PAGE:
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The Death of Stalin

When tyrannical dictator Josef Stalin dies in 1953, his parasitic cronies square off in a frantic power struggle to become the next Soviet leader. Among the contenders are the dweebish Georgy Malenkov, the wily Nikita Khrushchev and Lavrenti Beria, the sadistic secret police chief.
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WHAT ARE CRITICS SAYING?

83

The A.V. Club by A.A. Dowd

The Death Of Stalin isn’t quite as pointed or rat-a-tat funny as In The Loop (or Veep at its best), but its application of [Iannucci's] signature barbed comic voice to such grim history (executions are a constant source of gallows humor) packs its own punch.
90

Vox by Alissa Wilkinson

The Death of Stalin is Iannucci’s most complex and almost nihilistic rendering of what politics is: A team of bumbling and weak-minded people who lack any real conviction other than a desire for power and position.
91

IndieWire by Eric Kohn

It’s “Veep” in the Soviet Union, a welcome expansion of Iannucci’s canvas that keeps his savage comedy intact.
83

The Playlist by Kevin Jagernauth

The Death Of Stalin is a grim reminder that we are never too far away from history turning back on progress. It’s not an easy lesson to reconcile, but Iannucci at least has us laughing for a good while before delivering his devastating blow.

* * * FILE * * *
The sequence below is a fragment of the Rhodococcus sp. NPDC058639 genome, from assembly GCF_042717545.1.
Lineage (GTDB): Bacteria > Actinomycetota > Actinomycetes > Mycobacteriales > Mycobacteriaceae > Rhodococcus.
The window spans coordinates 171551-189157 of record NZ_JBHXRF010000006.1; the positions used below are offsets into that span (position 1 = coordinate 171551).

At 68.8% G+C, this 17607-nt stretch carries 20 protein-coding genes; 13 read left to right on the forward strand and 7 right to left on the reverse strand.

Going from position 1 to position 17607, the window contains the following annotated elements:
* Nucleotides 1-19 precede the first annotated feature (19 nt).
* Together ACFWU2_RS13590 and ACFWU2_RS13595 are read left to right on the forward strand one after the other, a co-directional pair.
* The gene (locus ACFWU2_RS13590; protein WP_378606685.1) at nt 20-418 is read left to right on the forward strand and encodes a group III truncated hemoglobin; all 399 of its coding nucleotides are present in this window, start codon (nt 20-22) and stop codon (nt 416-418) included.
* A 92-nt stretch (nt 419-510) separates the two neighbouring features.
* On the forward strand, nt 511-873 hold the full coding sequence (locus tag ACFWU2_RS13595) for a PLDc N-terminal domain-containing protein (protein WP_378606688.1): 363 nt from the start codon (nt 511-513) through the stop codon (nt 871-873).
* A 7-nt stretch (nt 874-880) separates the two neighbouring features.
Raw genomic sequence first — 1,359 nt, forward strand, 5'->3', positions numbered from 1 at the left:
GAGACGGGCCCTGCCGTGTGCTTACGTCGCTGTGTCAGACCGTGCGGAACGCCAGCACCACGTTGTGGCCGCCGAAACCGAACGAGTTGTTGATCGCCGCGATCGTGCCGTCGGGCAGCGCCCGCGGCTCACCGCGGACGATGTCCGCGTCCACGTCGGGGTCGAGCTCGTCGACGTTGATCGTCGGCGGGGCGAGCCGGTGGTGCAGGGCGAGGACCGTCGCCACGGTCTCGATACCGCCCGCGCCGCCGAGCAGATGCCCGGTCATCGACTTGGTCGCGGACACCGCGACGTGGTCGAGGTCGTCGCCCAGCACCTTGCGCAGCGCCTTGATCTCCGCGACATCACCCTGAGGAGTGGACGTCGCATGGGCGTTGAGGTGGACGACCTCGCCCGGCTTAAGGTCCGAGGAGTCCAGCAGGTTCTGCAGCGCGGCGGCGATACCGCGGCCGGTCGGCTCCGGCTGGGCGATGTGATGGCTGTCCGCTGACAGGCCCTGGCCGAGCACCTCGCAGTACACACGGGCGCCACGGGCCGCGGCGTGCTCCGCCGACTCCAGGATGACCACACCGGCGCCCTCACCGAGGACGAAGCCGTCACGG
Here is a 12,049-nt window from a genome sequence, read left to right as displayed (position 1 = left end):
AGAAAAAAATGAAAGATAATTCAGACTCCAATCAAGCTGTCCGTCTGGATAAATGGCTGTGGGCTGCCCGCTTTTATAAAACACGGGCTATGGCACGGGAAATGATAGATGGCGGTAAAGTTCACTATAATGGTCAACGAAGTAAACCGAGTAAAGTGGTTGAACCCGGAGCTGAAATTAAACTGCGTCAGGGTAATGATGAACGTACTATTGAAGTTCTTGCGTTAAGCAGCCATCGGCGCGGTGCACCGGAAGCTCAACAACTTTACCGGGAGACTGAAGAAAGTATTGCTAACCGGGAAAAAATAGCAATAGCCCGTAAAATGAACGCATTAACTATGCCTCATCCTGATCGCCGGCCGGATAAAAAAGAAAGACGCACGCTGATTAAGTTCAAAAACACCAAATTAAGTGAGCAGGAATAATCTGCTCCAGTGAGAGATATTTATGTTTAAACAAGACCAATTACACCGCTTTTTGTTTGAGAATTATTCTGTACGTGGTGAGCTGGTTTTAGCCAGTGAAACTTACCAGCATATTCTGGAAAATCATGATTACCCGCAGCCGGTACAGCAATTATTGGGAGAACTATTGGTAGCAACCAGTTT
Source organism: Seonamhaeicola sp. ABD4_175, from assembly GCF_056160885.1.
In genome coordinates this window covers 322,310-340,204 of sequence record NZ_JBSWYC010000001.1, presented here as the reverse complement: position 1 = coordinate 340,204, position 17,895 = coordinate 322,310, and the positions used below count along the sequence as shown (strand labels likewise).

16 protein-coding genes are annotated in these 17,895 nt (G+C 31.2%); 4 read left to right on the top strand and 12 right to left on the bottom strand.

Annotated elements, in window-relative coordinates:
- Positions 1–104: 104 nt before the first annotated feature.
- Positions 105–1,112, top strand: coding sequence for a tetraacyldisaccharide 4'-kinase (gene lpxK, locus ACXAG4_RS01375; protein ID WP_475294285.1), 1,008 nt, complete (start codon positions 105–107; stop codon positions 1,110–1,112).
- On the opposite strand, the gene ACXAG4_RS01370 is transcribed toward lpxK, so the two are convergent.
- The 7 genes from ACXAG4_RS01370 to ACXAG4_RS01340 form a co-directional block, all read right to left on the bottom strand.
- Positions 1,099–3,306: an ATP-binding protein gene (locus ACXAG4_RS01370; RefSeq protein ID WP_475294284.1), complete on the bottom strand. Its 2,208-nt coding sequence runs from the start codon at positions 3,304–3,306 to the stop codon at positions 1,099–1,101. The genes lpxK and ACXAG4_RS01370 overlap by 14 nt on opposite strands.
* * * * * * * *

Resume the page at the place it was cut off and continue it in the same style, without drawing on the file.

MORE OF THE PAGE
100

Empire by Nick de Semlyen

Iannucci’s brand of political satire is applied to one of the darkest chapters in modern history, with sensational results. The Lives Of Others with laughs, it’s farcical, frightening and a timely reminder that things could always be worse.
100

The Guardian by Peter Bradshaw

The Death Of Stalin is superbly cast, and acted with icy and ruthless force by an A-list lineup. There are no weak links. Each has a plum role; each squeezes every gorgeous horrible drop.
70

Variety by Peter Debruge

Though sporadically brilliant, this too-often uneven send-up of Russian politics attempts to maintain the rapid-fire, semi-improvisational style of Iannucci’s earlier work...while situating such madness within an elaborately costumed and production-designed period milieu.
80

Screen International by Tim Grierson

The novelty of his volcanically vulgar, deeply cynical tone may have worn off some, but Iannucci has nonetheless crafted another poisonous cocktail of naked ambition and blustery bravado with a decidedly bitter aftertaste.

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